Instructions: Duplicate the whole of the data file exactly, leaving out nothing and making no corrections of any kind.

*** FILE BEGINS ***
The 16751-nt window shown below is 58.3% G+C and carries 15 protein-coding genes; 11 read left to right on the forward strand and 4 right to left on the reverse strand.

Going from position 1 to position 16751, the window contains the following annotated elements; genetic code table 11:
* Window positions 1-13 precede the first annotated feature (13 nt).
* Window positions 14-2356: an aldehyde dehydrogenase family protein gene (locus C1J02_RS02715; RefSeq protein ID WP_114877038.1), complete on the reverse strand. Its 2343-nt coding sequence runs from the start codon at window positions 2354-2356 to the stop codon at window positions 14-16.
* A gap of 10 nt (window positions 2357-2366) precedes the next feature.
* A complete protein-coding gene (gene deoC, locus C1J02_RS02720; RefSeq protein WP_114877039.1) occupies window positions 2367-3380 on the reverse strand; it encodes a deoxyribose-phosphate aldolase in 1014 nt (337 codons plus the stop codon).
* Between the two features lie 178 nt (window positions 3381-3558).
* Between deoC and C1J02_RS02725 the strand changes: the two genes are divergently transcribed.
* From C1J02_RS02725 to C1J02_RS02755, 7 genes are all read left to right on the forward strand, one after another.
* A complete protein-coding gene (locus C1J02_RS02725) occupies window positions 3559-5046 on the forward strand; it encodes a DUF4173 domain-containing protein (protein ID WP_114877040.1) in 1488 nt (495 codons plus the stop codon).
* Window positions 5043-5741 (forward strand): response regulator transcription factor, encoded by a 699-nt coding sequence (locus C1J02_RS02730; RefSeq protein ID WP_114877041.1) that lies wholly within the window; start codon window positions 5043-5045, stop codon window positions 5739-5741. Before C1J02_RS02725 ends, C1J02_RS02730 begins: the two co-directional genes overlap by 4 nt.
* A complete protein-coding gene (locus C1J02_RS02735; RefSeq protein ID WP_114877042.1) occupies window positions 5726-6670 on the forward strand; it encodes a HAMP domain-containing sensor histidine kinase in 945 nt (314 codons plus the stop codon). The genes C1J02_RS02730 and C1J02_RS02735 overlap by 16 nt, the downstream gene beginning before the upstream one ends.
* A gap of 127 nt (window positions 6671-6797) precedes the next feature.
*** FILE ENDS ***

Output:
The 16751-nt window shown below is 58.3% G+C and carries 15 protein-coding genes; 11 read left to right on the forward strand and 4 right to left on the reverse strand.

Going from position 1 to position 16751, the window contains the following annotated elements; genetic code table 11:
* Window positions 1-13 precede the first annotated feature (13 nt).
* Window positions 14-2356: an aldehyde dehydrogenase family protein gene (locus C1J02_RS02715; RefSeq protein ID WP_114877038.1), complete on the reverse strand. Its 2343-nt coding sequence runs from the start codon at window positions 2354-2356 to the stop codon at window positions 14-16.
* A gap of 10 nt (window positions 2357-2366) precedes the next feature.
* A complete protein-coding gene (gene deoC, locus C1J02_RS02720; RefSeq protein WP_114877039.1) occupies window positions 2367-3380 on the reverse strand; it encodes a deoxyribose-phosphate aldolase in 1014 nt (337 codons plus the stop codon).
* Between the two features lie 178 nt (window positions 3381-3558).
* Between deoC and C1J02_RS02725 the strand changes: the two genes are divergently transcribed.
* From C1J02_RS02725 to C1J02_RS02755, 7 genes are all read left to right on the forward strand, one after another.
* A complete protein-coding gene (locus C1J02_RS02725) occupies window positions 3559-5046 on the forward strand; it encodes a DUF4173 domain-containing protein (protein ID WP_114877040.1) in 1488 nt (495 codons plus the stop codon).
* Window positions 5043-5741 (forward strand): response regulator transcription factor, encoded by a 699-nt coding sequence (locus C1J02_RS02730; RefSeq protein ID WP_114877041.1) that lies wholly within the window; start codon window positions 5043-5045, stop codon window positions 5739-5741. Before C1J02_RS02725 ends, C1J02_RS02730 begins: the two co-directional genes overlap by 4 nt.
* A complete protein-coding gene (locus C1J02_RS02735; RefSeq protein ID WP_114877042.1) occupies window positions 5726-6670 on the forward strand; it encodes a HAMP domain-containing sensor histidine kinase in 945 nt (314 codons plus the stop codon). The genes C1J02_RS02730 and C1J02_RS02735 overlap by 16 nt, the downstream gene beginning before the upstream one ends.
* A gap of 127 nt (window positions 6671-6797) precedes the next feature.